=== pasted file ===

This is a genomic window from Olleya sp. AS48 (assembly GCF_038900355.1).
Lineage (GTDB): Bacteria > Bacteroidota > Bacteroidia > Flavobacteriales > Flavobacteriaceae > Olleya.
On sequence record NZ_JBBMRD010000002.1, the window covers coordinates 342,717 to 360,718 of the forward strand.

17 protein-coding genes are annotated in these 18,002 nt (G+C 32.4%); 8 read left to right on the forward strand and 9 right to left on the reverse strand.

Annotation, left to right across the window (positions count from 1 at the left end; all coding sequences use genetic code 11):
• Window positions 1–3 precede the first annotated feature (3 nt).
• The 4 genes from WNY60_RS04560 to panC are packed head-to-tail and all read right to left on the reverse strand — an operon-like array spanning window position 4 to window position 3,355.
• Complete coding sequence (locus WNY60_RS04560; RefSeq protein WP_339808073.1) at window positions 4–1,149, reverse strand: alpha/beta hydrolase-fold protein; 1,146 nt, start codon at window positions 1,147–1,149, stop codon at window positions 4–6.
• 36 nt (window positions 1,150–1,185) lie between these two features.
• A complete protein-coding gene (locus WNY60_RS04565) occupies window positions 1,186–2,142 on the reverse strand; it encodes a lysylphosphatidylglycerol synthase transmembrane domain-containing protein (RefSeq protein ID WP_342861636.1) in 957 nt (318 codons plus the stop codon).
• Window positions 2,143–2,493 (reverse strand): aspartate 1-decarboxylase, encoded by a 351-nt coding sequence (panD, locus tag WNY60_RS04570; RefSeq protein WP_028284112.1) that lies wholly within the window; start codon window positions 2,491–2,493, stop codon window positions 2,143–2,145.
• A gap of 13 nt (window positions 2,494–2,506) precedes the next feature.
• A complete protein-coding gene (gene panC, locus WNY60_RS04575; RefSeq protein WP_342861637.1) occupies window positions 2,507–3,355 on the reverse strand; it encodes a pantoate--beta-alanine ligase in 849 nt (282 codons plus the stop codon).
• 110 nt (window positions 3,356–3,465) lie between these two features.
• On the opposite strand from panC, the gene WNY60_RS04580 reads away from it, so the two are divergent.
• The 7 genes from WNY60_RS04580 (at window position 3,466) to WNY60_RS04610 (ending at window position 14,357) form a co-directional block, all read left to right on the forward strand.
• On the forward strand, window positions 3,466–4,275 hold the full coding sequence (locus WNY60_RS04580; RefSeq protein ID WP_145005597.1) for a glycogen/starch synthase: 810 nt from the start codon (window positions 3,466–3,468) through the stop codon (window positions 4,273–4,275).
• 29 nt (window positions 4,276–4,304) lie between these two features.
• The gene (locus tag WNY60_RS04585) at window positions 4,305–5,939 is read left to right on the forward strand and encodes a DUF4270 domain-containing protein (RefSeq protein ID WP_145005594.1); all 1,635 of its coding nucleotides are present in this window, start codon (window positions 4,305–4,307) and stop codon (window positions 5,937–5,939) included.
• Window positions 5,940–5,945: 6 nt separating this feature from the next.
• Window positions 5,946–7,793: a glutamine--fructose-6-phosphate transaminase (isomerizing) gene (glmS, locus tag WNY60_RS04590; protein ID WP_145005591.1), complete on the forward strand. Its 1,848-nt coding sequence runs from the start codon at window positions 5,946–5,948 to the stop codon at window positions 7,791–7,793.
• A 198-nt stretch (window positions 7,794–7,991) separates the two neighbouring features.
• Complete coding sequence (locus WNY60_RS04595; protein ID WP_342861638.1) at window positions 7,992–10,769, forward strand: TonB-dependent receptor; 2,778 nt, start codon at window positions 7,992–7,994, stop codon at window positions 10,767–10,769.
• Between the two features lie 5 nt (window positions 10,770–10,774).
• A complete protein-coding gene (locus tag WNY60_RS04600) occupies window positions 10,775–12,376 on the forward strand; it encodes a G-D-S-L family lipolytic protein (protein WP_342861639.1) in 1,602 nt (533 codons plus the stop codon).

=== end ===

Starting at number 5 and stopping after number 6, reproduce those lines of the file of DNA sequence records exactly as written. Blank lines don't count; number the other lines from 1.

Annotation, left to right across the window (positions count from 1 at the left end; all coding sequences use genetic code 11):
• Window positions 1–3 precede the first annotated feature (3 nt).